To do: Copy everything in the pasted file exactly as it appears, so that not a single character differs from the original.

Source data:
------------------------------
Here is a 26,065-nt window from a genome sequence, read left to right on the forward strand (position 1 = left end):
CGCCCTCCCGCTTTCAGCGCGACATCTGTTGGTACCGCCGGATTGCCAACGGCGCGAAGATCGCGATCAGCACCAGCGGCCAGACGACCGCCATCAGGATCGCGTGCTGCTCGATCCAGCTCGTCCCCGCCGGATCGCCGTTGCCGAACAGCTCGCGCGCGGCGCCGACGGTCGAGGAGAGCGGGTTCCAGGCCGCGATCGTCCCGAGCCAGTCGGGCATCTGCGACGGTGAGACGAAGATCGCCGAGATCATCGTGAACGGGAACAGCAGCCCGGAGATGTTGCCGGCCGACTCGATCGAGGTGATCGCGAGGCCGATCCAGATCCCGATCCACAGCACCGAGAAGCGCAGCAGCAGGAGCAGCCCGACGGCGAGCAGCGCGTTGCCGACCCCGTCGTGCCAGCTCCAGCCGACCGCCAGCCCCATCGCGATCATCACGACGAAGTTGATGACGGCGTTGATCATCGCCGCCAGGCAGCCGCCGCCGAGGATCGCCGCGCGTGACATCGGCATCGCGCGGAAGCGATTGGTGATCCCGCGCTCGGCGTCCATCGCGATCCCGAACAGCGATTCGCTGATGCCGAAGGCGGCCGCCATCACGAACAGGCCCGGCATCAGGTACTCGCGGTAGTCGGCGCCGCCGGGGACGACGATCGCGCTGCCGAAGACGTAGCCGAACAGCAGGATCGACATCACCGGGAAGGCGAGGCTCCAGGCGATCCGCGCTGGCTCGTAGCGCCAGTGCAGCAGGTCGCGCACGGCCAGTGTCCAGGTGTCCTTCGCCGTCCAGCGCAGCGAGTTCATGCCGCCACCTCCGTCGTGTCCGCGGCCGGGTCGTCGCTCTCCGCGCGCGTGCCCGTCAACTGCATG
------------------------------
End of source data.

Here is a 26,065-nt window from a genome sequence, read left to right on the forward strand (position 1 = left end):
CGCCCTCCCGCTTTCAGCGCGACATCTGTTGGTACCGCCGGATTGCCAACGGCGCGAAGATCGCGATCAGCACCAGCGGCCAGACGACCGCCATCAGGATCGCGTGCTGCTCGATCCAGCTCGTCCCCGCCGGATCGCCGTTGCCGAACAGCTCGCGCGCGGCGCCGACGGTCGAGGAGAGCGGGTTCCAGGCCGCGATCGTCCCGAGCCAGTCGGGCATCTGCGACGGTGAGACGAAGATCGCCGAGATCATCGTGAACGGGAACAGCAGCCCGGAGATGTTGCCGGCCGACTCGATCGAGGTGATCGCGAGGCCGATCCAGATCCCGATCCACAGCACCGAGAAGCGCAGCAGCAGGAGCAGCCCGACGGCGAGCAGCGCGTTGCCGACCCCGTCGTGCCAGCTCCAGCCGACCGCCAGCCCCATCGCGATCATCACGACGAAGTTGATGACGGCGTTGATCATCGCCGCCAGGCAGCCGCCGCCGAGGATCGCCGCGCGTGACATCGGCATCGCGCGGAAGCGATTGGTGATCCCGCGCTCGGCGTCCATCGCGATCCCGAACAGCGATTCGCTGATGCCGAAGGCGGCCGCCATCACGAACAGGCCCGGCATCAGGTACTCGCGGTAGTCGGCGCCGCCGGGGACGACGATCGCGCTGCCGAAGACGTAGCCGAACAGCAGGATCGACATCACCGGGAAGGCGAGGCTCCAGGCGATCCGCGCTGGCTCGTAGCGCCAGTGCAGCAGGTCGCGCACGGCCAGTGTCCAGGTGTCCTTCGCCGTCCAGCGCAGCGAGTTCATGCCGCCACCTCCGTCGTGTCCGCGGCCGGGTCGTCGCTCTCCGCGCGCGTGCCCGTCAACTGCATG